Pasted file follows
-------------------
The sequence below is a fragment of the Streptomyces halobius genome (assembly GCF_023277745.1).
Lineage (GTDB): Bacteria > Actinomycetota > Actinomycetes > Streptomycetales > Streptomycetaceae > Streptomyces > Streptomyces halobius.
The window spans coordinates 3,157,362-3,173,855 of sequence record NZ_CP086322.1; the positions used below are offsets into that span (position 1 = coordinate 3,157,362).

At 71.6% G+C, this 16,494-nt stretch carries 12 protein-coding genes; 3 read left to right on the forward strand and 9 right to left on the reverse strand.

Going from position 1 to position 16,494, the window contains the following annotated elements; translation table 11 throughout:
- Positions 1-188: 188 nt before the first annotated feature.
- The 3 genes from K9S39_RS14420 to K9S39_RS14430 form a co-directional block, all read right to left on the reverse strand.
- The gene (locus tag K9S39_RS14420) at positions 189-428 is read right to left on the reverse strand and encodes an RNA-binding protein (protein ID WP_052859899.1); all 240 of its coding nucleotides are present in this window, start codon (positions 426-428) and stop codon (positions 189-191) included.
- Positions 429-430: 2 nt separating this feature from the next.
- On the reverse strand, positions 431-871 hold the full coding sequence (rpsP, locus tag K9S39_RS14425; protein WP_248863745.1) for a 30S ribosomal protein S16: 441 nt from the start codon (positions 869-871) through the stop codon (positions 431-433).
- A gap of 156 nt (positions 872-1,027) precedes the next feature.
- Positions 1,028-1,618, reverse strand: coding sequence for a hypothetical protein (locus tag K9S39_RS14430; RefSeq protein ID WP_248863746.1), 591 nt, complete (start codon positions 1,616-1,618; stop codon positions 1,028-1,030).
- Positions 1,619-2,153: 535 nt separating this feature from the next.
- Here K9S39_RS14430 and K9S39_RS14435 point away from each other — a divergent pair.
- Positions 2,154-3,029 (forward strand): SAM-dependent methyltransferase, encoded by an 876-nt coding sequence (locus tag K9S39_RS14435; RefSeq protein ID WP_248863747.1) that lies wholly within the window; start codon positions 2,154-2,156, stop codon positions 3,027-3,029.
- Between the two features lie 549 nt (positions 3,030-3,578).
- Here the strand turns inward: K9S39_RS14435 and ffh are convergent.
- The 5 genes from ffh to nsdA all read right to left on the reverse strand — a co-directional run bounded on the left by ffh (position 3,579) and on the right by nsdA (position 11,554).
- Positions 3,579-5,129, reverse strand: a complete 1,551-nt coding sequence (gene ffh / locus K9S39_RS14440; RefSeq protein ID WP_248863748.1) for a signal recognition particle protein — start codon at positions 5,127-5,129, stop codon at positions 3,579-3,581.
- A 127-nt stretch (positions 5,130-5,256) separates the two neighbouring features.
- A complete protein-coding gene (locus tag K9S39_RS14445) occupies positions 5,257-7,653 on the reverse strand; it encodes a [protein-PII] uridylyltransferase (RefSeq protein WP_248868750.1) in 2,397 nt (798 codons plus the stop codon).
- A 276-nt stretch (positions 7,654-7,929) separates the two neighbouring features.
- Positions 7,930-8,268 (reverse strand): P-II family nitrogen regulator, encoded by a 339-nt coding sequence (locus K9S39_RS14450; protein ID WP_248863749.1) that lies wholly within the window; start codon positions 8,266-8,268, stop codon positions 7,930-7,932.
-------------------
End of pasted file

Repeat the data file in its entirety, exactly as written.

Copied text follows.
The sequence below is a fragment of the Streptomyces halobius genome (assembly GCF_023277745.1).
Lineage (GTDB): Bacteria > Actinomycetota > Actinomycetes > Streptomycetales > Streptomycetaceae > Streptomyces > Streptomyces halobius.
The window spans coordinates 3,157,362-3,173,855 of sequence record NZ_CP086322.1; the positions used below are offsets into that span (position 1 = coordinate 3,157,362).

At 71.6% G+C, this 16,494-nt stretch carries 12 protein-coding genes; 3 read left to right on the forward strand and 9 right to left on the reverse strand.

Going from position 1 to position 16,494, the window contains the following annotated elements; translation table 11 throughout:
- Positions 1-188: 188 nt before the first annotated feature.
- The 3 genes from K9S39_RS14420 to K9S39_RS14430 form a co-directional block, all read right to left on the reverse strand.
- The gene (locus tag K9S39_RS14420) at positions 189-428 is read right to left on the reverse strand and encodes an RNA-binding protein (protein ID WP_052859899.1); all 240 of its coding nucleotides are present in this window, start codon (positions 426-428) and stop codon (positions 189-191) included.
- Positions 429-430: 2 nt separating this feature from the next.
- On the reverse strand, positions 431-871 hold the full coding sequence (rpsP, locus tag K9S39_RS14425; protein WP_248863745.1) for a 30S ribosomal protein S16: 441 nt from the start codon (positions 869-871) through the stop codon (positions 431-433).
- A gap of 156 nt (positions 872-1,027) precedes the next feature.
- Positions 1,028-1,618, reverse strand: coding sequence for a hypothetical protein (locus tag K9S39_RS14430; RefSeq protein ID WP_248863746.1), 591 nt, complete (start codon positions 1,616-1,618; stop codon positions 1,028-1,030).
- Positions 1,619-2,153: 535 nt separating this feature from the next.
- Here K9S39_RS14430 and K9S39_RS14435 point away from each other — a divergent pair.
- Positions 2,154-3,029 (forward strand): SAM-dependent methyltransferase, encoded by an 876-nt coding sequence (locus tag K9S39_RS14435; RefSeq protein ID WP_248863747.1) that lies wholly within the window; start codon positions 2,154-2,156, stop codon positions 3,027-3,029.
- Between the two features lie 549 nt (positions 3,030-3,578).
- Here the strand turns inward: K9S39_RS14435 and ffh are convergent.
- The 5 genes from ffh to nsdA all read right to left on the reverse strand — a co-directional run bounded on the left by ffh (position 3,579) and on the right by nsdA (position 11,554).
- Positions 3,579-5,129, reverse strand: a complete 1,551-nt coding sequence (gene ffh / locus K9S39_RS14440; RefSeq protein ID WP_248863748.1) for a signal recognition particle protein — start codon at positions 5,127-5,129, stop codon at positions 3,579-3,581.
- A 127-nt stretch (positions 5,130-5,256) separates the two neighbouring features.
- A complete protein-coding gene (locus tag K9S39_RS14445) occupies positions 5,257-7,653 on the reverse strand; it encodes a [protein-PII] uridylyltransferase (RefSeq protein WP_248868750.1) in 2,397 nt (798 codons plus the stop codon).
- A 276-nt stretch (positions 7,654-7,929) separates the two neighbouring features.
- Positions 7,930-8,268 (reverse strand): P-II family nitrogen regulator, encoded by a 339-nt coding sequence (locus K9S39_RS14450; protein ID WP_248863749.1) that lies wholly within the window; start codon positions 8,266-8,268, stop codon positions 7,930-7,932.